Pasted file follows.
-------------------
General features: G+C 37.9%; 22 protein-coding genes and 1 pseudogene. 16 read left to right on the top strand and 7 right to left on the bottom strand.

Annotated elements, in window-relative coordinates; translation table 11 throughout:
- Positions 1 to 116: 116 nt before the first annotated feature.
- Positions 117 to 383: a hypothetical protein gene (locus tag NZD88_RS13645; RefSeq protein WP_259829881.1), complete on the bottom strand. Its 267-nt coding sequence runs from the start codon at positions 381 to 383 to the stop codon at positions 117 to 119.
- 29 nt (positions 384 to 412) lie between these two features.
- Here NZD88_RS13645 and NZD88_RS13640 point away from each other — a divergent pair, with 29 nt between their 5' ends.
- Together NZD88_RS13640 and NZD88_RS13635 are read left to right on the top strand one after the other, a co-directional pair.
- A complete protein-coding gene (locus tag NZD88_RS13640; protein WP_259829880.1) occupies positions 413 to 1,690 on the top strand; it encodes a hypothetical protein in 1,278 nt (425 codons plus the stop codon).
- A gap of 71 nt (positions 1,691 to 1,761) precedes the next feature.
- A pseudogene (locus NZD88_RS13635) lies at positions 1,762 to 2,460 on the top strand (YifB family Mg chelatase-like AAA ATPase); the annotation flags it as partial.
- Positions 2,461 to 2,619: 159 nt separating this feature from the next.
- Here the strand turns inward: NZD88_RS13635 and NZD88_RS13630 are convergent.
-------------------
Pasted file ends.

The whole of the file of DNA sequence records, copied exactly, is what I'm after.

General features: G+C 37.9%; 22 protein-coding genes and 1 pseudogene. 16 read left to right on the top strand and 7 right to left on the bottom strand.

Annotated elements, in window-relative coordinates; translation table 11 throughout:
- Positions 1 to 116: 116 nt before the first annotated feature.
- Positions 117 to 383: a hypothetical protein gene (locus tag NZD88_RS13645; RefSeq protein WP_259829881.1), complete on the bottom strand. Its 267-nt coding sequence runs from the start codon at positions 381 to 383 to the stop codon at positions 117 to 119.
- 29 nt (positions 384 to 412) lie between these two features.
- Here NZD88_RS13645 and NZD88_RS13640 point away from each other — a divergent pair, with 29 nt between their 5' ends.
- Together NZD88_RS13640 and NZD88_RS13635 are read left to right on the top strand one after the other, a co-directional pair.
- A complete protein-coding gene (locus tag NZD88_RS13640; protein WP_259829880.1) occupies positions 413 to 1,690 on the top strand; it encodes a hypothetical protein in 1,278 nt (425 codons plus the stop codon).
- A gap of 71 nt (positions 1,691 to 1,761) precedes the next feature.
- A pseudogene (locus NZD88_RS13635) lies at positions 1,762 to 2,460 on the top strand (YifB family Mg chelatase-like AAA ATPase); the annotation flags it as partial.
- Positions 2,461 to 2,619: 159 nt separating this feature from the next.
- Here the strand turns inward: NZD88_RS13635 and NZD88_RS13630 are convergent.